Genaissance appears to be paying dividends for Clinical Data.
Clinical Data, which closed its acquisition of Genaissance last October [see 10/13/2005 PGx Reporter], last week said it has accelerated the development of vilazodone, a failed but otherwise safe antidepressant Genaissance had been trying to resuscitate by pairing it to a companion diagnostic.
Clinical Data cut short a Phase II study Genaissance launched last year and now plans to start enrolling patients in a Phase III trial over the next few days, according to Carol Reed, Clinical Data's chief medical officer.
The company said it plans to file a new drug application based on these data in 2008, and, depending on US regulators, could launch the theranostic one year later.
The accelerated start of the Phase III trial represents an important milestone in the development of companion diagnostic/therapeutic products, which comprise a pillar of pharmacogenomics-based drug discovery and development. The combination of vilazodone and its companion diagnostic, which aims to identify patients most likely to respond to the drug, is one of the earliest theranostics to reach Phase III.
Developing vilazodone in-house could be a challenge for Clinical Data because the company, whose expertise has been in diagnostics, has never developed a drug and brought it to market on its own. "This would be a new undertaking."
It is also noteworthy because vilazodone, if approved, could encourage other drug makers to use pharmacogenomics technologies to revive ineffective but otherwise safe candidates.
Kevin Rakin, who had been CEO of Genaissance before it was acquired by Clinical Data, last year said he expected vilazodone to reach the market by 2010. Reed said the company's abrupt move to Phase III "should accelerate that timeline." She said it is "possible" that vilazodone could reach the market in 2009.
Rakin had also said last year that by the second half of 2006, Genaissance hoped to have a marketing and development partner for the drug. This week, Reed said Clinical Data is "in the process of formulating … plans" to partner vilazodone development with a bigger drug maker or another kind of ally. "But it's not necessarily the only pathway open to us," she said, stressing that Clinical Data could decide to develop the drug in-house.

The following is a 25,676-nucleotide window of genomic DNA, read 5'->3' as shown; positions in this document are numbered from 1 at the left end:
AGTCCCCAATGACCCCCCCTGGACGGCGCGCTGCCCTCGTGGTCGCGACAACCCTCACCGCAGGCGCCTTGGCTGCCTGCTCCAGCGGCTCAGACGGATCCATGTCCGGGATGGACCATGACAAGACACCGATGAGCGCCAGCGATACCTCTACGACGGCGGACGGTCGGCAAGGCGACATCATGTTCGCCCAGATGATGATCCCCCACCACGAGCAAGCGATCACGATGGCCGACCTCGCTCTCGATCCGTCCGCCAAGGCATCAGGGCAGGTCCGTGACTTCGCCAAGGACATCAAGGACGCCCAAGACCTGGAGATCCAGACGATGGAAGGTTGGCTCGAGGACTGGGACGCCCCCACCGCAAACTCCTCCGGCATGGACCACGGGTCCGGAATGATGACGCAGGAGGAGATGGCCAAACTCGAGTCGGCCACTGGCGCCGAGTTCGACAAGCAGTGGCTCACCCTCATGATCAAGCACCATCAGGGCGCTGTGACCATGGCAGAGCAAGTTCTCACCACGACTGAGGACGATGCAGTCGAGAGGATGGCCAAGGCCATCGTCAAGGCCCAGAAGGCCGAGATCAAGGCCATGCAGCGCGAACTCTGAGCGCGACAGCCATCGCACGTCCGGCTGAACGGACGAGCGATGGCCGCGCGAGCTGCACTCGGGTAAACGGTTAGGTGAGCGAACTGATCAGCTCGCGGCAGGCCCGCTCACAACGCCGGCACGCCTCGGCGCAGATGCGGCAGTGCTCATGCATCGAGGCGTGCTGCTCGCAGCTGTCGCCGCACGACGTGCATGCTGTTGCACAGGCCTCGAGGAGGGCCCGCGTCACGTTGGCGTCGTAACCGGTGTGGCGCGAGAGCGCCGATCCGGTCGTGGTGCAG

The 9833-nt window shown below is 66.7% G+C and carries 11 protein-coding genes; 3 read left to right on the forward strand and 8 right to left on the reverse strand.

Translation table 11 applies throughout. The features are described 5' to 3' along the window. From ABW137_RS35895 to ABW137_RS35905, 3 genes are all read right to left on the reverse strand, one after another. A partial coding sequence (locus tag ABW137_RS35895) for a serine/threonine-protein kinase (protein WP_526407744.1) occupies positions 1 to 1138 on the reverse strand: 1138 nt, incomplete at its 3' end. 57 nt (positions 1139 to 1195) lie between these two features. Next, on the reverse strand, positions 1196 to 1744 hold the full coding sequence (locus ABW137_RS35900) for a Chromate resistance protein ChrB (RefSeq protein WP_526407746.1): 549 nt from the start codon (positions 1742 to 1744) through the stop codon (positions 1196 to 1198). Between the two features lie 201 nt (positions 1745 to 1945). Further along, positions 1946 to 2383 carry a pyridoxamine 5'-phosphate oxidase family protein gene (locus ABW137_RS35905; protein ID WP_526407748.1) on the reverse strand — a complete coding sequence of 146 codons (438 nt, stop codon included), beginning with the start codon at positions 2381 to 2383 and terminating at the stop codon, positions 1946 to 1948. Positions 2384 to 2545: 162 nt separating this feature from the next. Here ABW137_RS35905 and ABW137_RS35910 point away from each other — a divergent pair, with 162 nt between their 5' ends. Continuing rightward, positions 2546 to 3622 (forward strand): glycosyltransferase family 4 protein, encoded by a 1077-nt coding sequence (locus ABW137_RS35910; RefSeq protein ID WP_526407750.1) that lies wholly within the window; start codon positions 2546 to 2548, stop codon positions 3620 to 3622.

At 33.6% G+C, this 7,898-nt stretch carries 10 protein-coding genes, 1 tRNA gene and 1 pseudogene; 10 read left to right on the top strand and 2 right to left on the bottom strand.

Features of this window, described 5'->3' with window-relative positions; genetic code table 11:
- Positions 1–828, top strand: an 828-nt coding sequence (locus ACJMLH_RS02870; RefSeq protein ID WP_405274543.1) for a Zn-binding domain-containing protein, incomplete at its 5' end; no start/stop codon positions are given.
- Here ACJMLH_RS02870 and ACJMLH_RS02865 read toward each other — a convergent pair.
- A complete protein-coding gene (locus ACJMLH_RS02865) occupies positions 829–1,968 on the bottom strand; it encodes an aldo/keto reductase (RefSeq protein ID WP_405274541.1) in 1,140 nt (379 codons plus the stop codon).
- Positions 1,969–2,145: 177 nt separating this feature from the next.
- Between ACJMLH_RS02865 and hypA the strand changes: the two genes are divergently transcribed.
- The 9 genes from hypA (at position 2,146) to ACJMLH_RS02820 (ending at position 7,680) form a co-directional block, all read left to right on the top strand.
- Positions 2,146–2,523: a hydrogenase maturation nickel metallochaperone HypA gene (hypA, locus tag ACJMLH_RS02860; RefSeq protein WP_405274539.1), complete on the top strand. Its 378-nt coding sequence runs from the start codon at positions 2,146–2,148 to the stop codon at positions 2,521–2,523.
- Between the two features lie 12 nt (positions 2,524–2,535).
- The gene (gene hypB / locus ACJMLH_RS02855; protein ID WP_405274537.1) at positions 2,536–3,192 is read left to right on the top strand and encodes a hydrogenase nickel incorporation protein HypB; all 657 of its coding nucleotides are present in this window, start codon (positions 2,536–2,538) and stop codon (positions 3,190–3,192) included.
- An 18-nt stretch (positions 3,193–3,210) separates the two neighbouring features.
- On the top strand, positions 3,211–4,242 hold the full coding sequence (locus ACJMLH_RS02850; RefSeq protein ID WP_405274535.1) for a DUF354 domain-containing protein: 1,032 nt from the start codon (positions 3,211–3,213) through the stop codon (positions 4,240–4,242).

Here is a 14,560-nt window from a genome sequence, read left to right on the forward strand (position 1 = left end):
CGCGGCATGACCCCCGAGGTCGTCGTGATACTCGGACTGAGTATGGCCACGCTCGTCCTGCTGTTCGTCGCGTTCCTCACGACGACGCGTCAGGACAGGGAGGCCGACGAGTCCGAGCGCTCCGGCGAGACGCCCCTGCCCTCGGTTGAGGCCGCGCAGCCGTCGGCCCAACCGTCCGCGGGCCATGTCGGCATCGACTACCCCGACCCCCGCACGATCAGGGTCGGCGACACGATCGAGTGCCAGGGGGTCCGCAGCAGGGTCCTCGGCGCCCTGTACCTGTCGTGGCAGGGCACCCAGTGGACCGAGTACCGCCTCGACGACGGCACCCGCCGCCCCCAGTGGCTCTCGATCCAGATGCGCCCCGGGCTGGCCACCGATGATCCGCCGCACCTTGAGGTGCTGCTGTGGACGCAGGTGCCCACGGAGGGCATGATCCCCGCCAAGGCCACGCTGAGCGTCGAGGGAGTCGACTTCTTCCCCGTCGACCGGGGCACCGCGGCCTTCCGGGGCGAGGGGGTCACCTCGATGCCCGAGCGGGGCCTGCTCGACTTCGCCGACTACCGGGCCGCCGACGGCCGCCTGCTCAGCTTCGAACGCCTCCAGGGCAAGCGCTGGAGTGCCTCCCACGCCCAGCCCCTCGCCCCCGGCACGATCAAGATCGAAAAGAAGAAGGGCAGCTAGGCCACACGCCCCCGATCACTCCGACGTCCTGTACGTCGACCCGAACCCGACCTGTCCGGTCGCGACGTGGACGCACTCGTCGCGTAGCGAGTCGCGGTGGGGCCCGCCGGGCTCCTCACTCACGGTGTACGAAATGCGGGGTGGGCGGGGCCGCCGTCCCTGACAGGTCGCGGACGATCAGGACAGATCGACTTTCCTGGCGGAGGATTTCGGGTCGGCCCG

But this option could be a challenge for Clinical Data because the company, whose expertise has been in the diagnostics arena, has never developed a drug and brought it to market on its own. "This would be a new undertaking," Reed told Pharmacogenomics Reporter this week. She declined to comment whether Merck, which initially asked Genaissance to revive the drug, or GlaxoSmithKline, which also failed at one time to develop vilazodone on its own, would partner with Clinical Data.
In a statement last week, Clinical Data said it "anticipates" having initial results from the Phase III study available by mid-2007. "The successful outcome of this trial would serve as one of two pivotal trials required" for an NDA, which the company said it "hopes" to file with the US Food and Drug Administration "as early as year end 2008."
As part of that study, Clinical Data will attempt to identify biomarkers linked to vilazodone response, and "plan[s] to use these biomarkers to develop a test to screen for patients who are likely to benefit from the drug."
This is where Clinical Data hopes vilazodone will penetrate a market dense with similar drugs [see accompanying table]. Vilazodone is a selective serotonin reuptake inhibitor, a class of antidepressants used to treat depression, anxiety disorders, and some personality disorders. As a class, the drugs generated around $13 billion in total revenue last year, according to industry figures. Yet their efficacy rates are spotty, and all carry adverse events that could be severe or even lethal.
Potential Vilazodone Rivals
|Citalopram||Celexa, Cipramil, Emocal, Sepram|
|Escitalopram oxalate||Lexapro, Cipralex|
|Fluoxetine||Prozac, Fontex, Seromex, Seronil, Sarafem|
|Fluvoxamine maleate||Luvox, Faverin|
|Paroxetine||Paxil, Seroxat, Aropax, Deroxat|
"There are so many SSRIs, the market itself is very, very fragmented," Reed said, adding that no drug currently owns more than 30 percent of market share. She said vilazodone will "differentiate" itself because of its companion diagnostic.
Reed said Clinical Data plans to enroll 400 patients in the Phase III trial, and expects to randomize the first individual in early February. The study will be double-blinded and placebo-controlled, she added.
Reed said Clinical Data has chosen a "small number of sites" in the United States to perform the study, though she declined to identify them. She said they comprise a mix of academic and "investigative research" centers that have expertise in depression.
Originally discovered by Merck, vilazodone moved under a license agreement to GlaxoSmithKline in 2001 after Merck abandoned Phase II trials due to poor efficacy. Glaxo gave up on the drug in April 2003, and Merck decided to go through Genaissance in another attempt to get it to market.
Kirell Lakhman ([email protected])